Show love to persons with leprosy – Veep

 The Vice-President, Dr Ma­hamudu Bawumia, yesterday appealed for an end to stig­matisation against persons affected by leprosy in Ghana.

He said acts of discrimi­nation and stigma against lepers were often based on misinformation, myths and mis­conceptions which were mostly false.

• Vice President Mahamudu Bawumia interacting with some of the inmates
• Vice President Mahamudu Bawumia interacting with some of the inmates

People feel that when you touch a cured leper, you will contract the disease. You can imagine what they go through when they are essentially shunned from society.

There is no problem touching, holding or kissing a leper once they are cured. We need to bring them close, show them love and help them heal from the mental torture they go through as a result of shunning them,” he urged.

Dr Bawumia was speaking on the occa­sion of commemorating World Leprosy Day (WLP) in Accra on Sunday on the theme; “Act Now, End Leprosy.”

Organised by the Lepers Aid Commit­tee at the Weija Leprosarium, the event brought together distinguished personalities and members of the general public to raise funds in supporting the care and rehabilita­tion of lepers across the country.

The Vice President admonished Ghana­ians to open up and embrace persons diag­nosed of leprosy as the disease was highly treatable and curable.

He said the onus was on all and sundry to work at achieving the WHO target of zero transmission of leprosy by 2035.

“Leprosy is about 4000 years old and one of the oldest diseases known to humanity but we can be the generation to end trans­mission of leprosy.

The disease is curable with a combination of antibiotics known as multi-drug therapy and available for free and we must all take up the challenge to helping the country come out of this disease and support those affected by it,” he noted.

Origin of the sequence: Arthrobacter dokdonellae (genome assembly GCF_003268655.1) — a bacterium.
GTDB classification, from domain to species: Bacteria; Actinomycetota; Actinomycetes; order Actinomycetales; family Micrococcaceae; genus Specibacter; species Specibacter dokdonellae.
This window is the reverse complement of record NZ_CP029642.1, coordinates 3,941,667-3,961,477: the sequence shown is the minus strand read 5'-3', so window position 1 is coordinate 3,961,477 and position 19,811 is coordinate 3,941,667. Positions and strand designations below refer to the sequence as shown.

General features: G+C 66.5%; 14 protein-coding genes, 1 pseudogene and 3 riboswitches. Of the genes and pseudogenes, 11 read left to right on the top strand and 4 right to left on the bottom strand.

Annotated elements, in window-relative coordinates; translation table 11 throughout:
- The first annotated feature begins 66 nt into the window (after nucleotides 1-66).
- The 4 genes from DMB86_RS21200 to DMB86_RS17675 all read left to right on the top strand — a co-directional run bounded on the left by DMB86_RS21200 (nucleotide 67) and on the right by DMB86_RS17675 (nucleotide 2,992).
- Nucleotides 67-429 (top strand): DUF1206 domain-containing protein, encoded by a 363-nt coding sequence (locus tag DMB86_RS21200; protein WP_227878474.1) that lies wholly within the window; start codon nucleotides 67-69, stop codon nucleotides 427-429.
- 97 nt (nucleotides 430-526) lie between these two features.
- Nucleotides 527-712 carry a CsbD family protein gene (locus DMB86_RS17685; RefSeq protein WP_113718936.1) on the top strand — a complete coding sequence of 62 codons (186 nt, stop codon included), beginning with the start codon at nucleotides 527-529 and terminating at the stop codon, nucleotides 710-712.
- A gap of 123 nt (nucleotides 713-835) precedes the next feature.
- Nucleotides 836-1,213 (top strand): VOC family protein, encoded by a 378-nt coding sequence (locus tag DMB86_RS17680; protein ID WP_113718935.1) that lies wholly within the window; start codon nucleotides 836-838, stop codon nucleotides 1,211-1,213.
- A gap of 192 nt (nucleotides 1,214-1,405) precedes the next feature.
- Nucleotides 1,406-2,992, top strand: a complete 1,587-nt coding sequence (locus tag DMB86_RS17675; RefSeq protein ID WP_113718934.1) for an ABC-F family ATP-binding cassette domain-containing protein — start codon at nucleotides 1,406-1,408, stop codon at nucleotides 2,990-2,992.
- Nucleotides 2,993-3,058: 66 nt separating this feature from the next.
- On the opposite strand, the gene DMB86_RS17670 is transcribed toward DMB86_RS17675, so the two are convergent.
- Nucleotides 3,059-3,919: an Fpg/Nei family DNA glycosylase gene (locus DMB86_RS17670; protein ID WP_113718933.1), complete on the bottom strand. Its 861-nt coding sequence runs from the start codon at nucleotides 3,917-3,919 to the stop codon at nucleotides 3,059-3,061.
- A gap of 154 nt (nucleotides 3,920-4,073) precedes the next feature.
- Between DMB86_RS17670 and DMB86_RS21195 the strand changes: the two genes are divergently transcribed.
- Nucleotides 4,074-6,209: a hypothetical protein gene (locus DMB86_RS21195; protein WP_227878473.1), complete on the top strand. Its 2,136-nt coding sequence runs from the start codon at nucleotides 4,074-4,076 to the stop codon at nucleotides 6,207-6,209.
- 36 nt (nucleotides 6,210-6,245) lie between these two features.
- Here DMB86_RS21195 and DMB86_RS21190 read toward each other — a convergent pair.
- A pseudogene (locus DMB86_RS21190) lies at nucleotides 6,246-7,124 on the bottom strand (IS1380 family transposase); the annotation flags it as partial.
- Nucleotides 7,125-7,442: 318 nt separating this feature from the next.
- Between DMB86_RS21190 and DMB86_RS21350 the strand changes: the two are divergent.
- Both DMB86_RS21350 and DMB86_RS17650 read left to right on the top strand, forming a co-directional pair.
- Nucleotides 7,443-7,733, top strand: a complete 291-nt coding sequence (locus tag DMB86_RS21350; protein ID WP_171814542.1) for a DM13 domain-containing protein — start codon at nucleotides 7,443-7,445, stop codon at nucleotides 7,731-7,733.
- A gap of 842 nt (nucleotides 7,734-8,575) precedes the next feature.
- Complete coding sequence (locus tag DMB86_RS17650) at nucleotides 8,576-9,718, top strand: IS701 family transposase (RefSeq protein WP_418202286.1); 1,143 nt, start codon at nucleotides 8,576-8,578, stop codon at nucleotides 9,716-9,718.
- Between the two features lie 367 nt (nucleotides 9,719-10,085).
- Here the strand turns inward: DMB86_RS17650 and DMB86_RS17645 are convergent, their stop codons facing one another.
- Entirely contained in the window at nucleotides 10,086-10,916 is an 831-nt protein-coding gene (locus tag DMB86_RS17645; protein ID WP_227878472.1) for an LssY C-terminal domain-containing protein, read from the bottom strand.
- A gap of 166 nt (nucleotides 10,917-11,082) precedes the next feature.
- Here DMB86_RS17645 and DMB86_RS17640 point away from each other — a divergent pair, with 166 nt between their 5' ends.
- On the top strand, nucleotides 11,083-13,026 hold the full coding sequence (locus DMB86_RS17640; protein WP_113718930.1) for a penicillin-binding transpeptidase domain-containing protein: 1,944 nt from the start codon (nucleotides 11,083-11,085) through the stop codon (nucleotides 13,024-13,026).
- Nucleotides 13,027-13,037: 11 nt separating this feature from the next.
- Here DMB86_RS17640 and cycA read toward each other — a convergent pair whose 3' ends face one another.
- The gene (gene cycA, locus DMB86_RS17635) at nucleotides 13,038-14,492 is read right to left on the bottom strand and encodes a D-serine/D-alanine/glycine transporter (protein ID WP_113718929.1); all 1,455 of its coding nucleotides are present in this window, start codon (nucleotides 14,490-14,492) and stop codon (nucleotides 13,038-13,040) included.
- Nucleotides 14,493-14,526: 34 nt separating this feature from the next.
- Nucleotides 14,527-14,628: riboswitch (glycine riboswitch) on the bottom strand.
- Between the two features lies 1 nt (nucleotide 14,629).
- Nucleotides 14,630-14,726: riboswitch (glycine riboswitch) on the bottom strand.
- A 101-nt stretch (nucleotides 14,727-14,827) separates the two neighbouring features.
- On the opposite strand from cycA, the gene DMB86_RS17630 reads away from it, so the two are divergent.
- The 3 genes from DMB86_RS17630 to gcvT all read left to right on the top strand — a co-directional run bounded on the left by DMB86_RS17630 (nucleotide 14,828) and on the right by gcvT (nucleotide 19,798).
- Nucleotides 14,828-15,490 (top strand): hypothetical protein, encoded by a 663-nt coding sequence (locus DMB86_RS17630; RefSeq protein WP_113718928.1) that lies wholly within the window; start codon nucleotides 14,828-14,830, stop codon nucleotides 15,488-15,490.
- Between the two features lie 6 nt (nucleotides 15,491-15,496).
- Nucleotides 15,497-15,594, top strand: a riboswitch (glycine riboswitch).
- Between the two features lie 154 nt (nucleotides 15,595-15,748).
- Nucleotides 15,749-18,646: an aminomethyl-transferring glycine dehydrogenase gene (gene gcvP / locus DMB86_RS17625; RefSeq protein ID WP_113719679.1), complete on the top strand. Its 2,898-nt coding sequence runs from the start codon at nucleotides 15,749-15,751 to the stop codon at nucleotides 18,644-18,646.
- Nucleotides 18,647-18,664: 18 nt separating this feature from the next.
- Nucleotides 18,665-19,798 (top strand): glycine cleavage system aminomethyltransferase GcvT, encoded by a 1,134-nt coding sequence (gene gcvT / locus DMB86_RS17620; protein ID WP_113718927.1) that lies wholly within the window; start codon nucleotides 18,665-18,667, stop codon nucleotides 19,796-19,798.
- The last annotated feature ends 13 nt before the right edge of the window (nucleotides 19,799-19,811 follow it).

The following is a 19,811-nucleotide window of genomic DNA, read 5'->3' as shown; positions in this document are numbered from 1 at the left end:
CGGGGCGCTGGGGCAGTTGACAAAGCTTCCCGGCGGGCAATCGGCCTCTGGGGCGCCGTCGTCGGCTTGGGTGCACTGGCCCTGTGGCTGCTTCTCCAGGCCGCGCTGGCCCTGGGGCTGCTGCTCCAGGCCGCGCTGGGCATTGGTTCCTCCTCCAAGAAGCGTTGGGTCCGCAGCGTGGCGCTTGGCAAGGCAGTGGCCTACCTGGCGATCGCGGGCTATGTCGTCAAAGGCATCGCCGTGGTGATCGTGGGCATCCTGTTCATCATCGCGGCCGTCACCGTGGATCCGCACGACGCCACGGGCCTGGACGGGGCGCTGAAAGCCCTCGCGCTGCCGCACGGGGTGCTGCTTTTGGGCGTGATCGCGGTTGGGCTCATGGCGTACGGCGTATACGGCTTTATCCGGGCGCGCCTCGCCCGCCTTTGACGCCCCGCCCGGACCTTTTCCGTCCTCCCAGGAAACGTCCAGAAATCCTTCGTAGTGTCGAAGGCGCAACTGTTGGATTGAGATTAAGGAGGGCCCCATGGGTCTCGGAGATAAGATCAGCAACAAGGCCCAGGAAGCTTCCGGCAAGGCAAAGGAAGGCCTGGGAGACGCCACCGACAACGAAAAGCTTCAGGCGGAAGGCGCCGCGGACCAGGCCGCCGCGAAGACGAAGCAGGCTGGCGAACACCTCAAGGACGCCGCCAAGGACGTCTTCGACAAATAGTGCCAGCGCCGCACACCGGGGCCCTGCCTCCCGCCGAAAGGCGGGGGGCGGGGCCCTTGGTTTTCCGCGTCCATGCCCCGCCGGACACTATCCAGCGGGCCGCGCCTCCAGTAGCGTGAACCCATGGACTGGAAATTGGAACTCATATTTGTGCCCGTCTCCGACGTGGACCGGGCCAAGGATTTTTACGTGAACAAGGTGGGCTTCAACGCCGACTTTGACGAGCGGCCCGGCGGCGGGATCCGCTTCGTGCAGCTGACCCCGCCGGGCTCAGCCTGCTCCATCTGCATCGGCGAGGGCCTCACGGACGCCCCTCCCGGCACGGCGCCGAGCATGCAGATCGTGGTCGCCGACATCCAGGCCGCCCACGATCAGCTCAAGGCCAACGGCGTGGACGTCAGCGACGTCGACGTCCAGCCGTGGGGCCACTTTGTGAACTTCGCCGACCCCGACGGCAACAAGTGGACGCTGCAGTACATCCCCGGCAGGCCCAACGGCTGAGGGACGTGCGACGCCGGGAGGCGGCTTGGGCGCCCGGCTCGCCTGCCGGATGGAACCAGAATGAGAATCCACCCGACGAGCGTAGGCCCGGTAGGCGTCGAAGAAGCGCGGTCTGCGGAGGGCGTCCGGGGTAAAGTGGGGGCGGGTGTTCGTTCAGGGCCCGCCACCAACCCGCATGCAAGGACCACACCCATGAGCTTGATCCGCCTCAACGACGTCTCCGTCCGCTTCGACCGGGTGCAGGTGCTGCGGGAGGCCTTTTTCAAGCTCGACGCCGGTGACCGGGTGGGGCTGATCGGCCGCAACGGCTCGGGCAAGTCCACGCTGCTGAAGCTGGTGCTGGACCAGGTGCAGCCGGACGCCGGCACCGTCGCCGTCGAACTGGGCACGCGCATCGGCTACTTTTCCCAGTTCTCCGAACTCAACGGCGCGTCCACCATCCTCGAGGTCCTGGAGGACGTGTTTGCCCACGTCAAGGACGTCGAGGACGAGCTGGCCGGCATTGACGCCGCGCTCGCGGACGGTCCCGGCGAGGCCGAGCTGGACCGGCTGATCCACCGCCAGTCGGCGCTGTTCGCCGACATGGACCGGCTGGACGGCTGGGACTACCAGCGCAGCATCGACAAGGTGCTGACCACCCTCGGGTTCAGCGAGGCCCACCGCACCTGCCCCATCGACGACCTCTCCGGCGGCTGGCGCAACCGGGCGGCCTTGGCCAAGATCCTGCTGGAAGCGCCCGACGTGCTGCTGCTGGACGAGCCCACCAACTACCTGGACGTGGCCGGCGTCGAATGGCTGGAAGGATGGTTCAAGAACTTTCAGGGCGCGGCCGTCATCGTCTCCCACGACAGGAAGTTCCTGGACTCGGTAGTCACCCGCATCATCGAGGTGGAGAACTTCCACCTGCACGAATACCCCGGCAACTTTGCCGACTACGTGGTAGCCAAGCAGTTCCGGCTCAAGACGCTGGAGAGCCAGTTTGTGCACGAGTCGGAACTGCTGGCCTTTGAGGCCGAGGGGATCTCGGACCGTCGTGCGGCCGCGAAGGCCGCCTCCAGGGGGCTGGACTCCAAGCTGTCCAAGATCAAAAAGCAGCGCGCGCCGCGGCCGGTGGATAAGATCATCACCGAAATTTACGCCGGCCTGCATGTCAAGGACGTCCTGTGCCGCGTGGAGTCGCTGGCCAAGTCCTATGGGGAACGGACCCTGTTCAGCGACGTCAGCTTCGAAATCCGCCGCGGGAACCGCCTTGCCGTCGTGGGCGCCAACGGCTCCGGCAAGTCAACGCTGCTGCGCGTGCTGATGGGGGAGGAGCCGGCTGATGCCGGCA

Dr Bawumia who is also patron of the Lepers Aid Committee reiterated the government’s commitment to facilitating the provision of support and care at the various leprosariums.

He thus made a donation of GH¢50,000 to assist ongoing interventions in that regard across the country.

Rev. Father Andrew Campbell, the Pres­ident of the Lepers Aid Committee and in charge of the Weija Leprosarium, expressed gratitude to the Vice President for his consistent support to lepers in the country describing him as “a father always ready to help us in any way he can.”

He appealed to individuals and corpo­rate organisations to help the Committee to provide continuous support to persons affected by leprosy in Ghana.

As part of the ceremony, the Weija Lep­rosarium honoured outstanding individuals who have dedicated their lives to serving and supporting lepers.

WLP is commemorated on the last Sunday of January each year to lift up the voices of people affected by leprosy throughout the world and mobilise action to eliminating the disease.

At least 200,000 people are diagnosed with leprosy globally with millions living with the damaged consequences of delayed leprosy treatment.

In Ghana, about 200 new cases of lepro­sy are recorded annually as health experts indicate that all regions are endemic for the disease with transmission still ongoing among the population.

Otherwise known as “Hansen’s Disease”, leprosy is an infection caused by a bacteria called mycobacterium leprae mostly affect­ing the nerves, skin, eyes and lining of the nose.


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